Last week was eventful for the cannabis industry, but mostly on a top-down political level. The ice that was American drug policy is continuing to melt, and in places where it would have been unthinkable only a few short years ago.

Meanwhile, there was some very encouraging news coming from Canada -- which matters, since our neighbor to the north is the largest and most important country that has fully legalized marijuana so far. 

Paper ballot under bowl of cannabis buds.

Image source: Getty Images.

Southern comfort

Last week medical cannabis legalization in Alabama and Kentucky advanced, and at virtually the same time. In both instances, bills sanctioning this form of marijuana sale and consumption moved through the legislatures of the two states.

Of the two, this movement is further along in Kentucky. On Thursday the state's House of Representatives passed House Bill 136 by a wide margin, with a ratio of more than two to one members voting in favor. The bill now crosses the legislative border to the state Senate. If it passes there, it'll be destined for the Governor's office for a final signature before it becomes law.

In Alabama, mere days after a medical marijuana proposal in that state's Senate was introduced, it cleared its first obstacle -- a vote in that body's judiciary committee. Senate Bill 165's next stop is a full vote in the Senate, and if it passes it'll start going through the legislative process in the state House of Representatives.

The South is the region of the U.S. that has been the most resistant to making cannabis legal, in any form. The fact that two of its states not only have such bills in their respective legislatures, but at the same time, is a solid indication of the rapidly changing American attitude toward marijuana in general.

We shouldn't, however, view Alabama and Kentucky as vast, untapped markets with high potential for marijuana companies. Both bills are rather restrictive, for example limiting medical cannabis use to a relatively limited set of ailments, and barring any smokable form of the drug from sale or consumption. And I should emphasize that legalization for recreational use is not being considered by either legislature now.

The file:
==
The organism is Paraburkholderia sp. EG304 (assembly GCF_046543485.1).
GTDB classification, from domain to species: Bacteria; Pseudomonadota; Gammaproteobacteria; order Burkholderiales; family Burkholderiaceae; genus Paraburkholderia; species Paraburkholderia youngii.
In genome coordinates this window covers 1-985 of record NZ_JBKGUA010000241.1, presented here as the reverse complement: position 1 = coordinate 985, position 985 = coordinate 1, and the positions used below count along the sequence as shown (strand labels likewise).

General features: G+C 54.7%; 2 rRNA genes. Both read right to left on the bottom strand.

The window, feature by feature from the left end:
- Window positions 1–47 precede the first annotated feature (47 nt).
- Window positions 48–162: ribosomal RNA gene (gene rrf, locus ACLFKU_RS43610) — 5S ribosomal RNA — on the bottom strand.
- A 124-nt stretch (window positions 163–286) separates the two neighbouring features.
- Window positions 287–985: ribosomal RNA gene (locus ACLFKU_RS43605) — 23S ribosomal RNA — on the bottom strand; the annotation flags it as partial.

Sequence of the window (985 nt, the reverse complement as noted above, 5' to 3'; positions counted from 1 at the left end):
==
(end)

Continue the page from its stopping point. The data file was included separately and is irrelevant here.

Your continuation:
Still, we can expect that nearby companies that operate dispensaries and/or sell product directly will attempt to get involved in these markets. Kentucky's neighbor Illinois has a famously vibrant and fast-growing marijuana industry thanks to its recent legalization of recreational product.

Green Thumb Industries (GTBIF -0.55%) and Cresco Labs (CRLBF -1.98%) are both headquartered and operate dispensaries in that state, and have reported brisk sales. This, however, hasn't been reflected in the performances of their stock -- Green Thumb's is down by 17% since the beginning of the year, and Cresco's has declined by 25%.

Please note that Green Thumb and Cresco wedging themselves into the Kentucky market is rank speculation on my part; neither company has officially stated this to be a goal.

Canada, land of growth

Meanwhile, up north the cannabis world continues to expand. Statistics Canada, that country's official numbers cruncher, reported sales of legal marijuana for the final month of 2019.

In December, consumers in Canada purchased more than 146 million Canadian dollars' worth ($110 million) of the green stuff. That represented sturdy growth of 155% over the December 2018 figure, although to be fair the latter month was just after recreational cannabis became legal in the country.

Zooming in to a narrower time frame, though, still reveals that the industry is headed in an encouraging direction -- this past December total cannabis sales grew by 8% month-over-month.

All told, weed sales came in at CA$1.2 billion ($907 million) in 2019. Pundits are predicting continued growth in the immediate future, which stands to reason given the newness of the Cannabis 2.0 segment, and the fact that the most populous province, Ontario, finally seems to be getting its act together in terms of licensing dispensaries.